I have two fears: parents will read this and then become community cops and go and harass some poor single guy, that even if he is into little girls or goats, he is not dangerous. That is just mean and awful, but they will hand their kid over to Mr. Happy Marriage only to find out he is a basement sadists. My advice, with girls in particular, as offending pedophiles prefer boys much more than girls (see Seto's work), keep men away from young girls. It's not about sex appeal. Men are taught to take opportunity. It's a cultural thing.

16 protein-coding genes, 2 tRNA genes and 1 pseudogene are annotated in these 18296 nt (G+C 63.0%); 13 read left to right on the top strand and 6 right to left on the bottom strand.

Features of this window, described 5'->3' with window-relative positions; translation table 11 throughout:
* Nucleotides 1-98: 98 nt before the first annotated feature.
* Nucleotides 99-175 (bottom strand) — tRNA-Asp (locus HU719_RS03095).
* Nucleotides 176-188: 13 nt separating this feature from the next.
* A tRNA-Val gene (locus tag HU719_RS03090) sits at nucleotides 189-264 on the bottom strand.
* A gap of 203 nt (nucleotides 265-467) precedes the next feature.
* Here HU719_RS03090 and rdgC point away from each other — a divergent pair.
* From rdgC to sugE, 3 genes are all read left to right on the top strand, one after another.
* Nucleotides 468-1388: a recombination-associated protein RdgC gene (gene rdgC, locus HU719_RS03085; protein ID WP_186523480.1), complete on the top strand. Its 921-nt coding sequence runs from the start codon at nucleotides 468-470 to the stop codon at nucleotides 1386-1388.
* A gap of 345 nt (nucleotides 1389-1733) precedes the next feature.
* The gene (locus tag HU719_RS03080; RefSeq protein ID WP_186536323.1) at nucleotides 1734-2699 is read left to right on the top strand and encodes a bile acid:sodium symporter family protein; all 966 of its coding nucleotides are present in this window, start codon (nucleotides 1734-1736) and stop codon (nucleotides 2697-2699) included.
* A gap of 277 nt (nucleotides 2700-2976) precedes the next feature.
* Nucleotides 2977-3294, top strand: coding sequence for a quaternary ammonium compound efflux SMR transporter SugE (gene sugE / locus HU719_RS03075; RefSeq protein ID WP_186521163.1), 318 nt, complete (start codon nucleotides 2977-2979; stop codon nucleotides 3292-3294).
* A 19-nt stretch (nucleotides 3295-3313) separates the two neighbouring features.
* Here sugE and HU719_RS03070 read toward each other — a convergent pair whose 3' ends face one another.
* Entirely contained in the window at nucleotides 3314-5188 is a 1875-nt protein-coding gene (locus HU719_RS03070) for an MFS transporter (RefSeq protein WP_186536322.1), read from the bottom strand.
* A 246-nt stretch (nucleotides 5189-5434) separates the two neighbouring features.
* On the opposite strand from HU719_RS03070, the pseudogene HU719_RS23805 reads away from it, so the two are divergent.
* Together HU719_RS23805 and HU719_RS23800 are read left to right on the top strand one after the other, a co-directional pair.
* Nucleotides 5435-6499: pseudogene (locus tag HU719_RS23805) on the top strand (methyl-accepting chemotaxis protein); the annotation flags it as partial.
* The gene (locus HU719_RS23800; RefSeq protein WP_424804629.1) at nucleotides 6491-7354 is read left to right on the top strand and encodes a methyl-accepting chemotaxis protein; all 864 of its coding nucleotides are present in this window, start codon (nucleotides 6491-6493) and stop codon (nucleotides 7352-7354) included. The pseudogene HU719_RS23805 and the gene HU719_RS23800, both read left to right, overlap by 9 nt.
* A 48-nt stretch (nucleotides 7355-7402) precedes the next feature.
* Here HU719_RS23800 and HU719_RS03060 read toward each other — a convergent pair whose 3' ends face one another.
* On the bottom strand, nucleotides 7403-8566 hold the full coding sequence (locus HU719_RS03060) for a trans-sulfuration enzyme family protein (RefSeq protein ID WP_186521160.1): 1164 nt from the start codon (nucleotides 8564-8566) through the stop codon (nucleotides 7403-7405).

Okay, okay, it's a good book, but I just sense her bias against social workers or anyone that wants to try and understand why men hurt others. I am sorry, but she is so wrong about using victim blaming. As a boy, I was molested by a woman and an older boy. When I came out about my abuse, I was told that since my dad is an offender, I should be locked up because that is what I will be. The truth is, I almost became one until I realized that my dream of working with young gymnasts because I "wanted to give back to girls" was a stupid idea. Why did I not start? I found I had a conscience. I really did not want to risk hurting them or myself. I did not become a coach. Working with tween girls 10 hours per day for 6 days a week would give me no time to meet women my age. It's environment as well. It's a sport where you have to spot kids. My point is that when I wanted help for my own abuse and sexual confusion, there was no place for me to go. My fear with the book is if we make every guy a pedophile or monster, these monsters will stay so stigmatized that they will never get help. After years and years of trying and being re-traumatized twice, I found the right therapist, someone that actually took classes in human sexuality, something largely missing from any psychology or social work program. My sense is that Dr. Salter has very little training in human sexuality. We take sex offenders seriously but not sex.